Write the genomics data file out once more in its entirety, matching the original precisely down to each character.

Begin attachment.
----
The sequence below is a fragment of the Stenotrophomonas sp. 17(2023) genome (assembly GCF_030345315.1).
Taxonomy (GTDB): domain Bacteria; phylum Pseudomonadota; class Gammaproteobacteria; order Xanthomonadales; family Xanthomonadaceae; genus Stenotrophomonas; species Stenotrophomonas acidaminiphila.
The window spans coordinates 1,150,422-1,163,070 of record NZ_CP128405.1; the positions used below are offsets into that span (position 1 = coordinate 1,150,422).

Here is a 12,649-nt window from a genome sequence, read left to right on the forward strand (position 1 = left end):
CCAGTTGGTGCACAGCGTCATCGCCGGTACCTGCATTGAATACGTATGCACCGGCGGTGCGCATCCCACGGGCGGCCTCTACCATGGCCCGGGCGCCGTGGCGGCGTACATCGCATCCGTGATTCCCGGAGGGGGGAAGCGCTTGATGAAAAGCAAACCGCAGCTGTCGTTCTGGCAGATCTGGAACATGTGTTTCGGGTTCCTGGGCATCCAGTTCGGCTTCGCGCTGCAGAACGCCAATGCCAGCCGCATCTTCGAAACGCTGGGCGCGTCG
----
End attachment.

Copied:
The sequence below is a fragment of the Stenotrophomonas sp. 17(2023) genome (assembly GCF_030345315.1).
Taxonomy (GTDB): domain Bacteria; phylum Pseudomonadota; class Gammaproteobacteria; order Xanthomonadales; family Xanthomonadaceae; genus Stenotrophomonas; species Stenotrophomonas acidaminiphila.
The window spans coordinates 1,150,422-1,163,070 of record NZ_CP128405.1; the positions used below are offsets into that span (position 1 = coordinate 1,150,422).

Here is a 12,649-nt window from a genome sequence, read left to right on the forward strand (position 1 = left end):
CCAGTTGGTGCACAGCGTCATCGCCGGTACCTGCATTGAATACGTATGCACCGGCGGTGCGCATCCCACGGGCGGCCTCTACCATGGCCCGGGCGCCGTGGCGGCGTACATCGCATCCGTGATTCCCGGAGGGGGGAAGCGCTTGATGAAAAGCAAACCGCAGCTGTCGTTCTGGCAGATCTGGAACATGTGTTTCGGGTTCCTGGGCATCCAGTTCGGCTTCGCGCTGCAGAACGCCAATGCCAGCCGCATCTTCGAAACGCTGGGCGCGTCG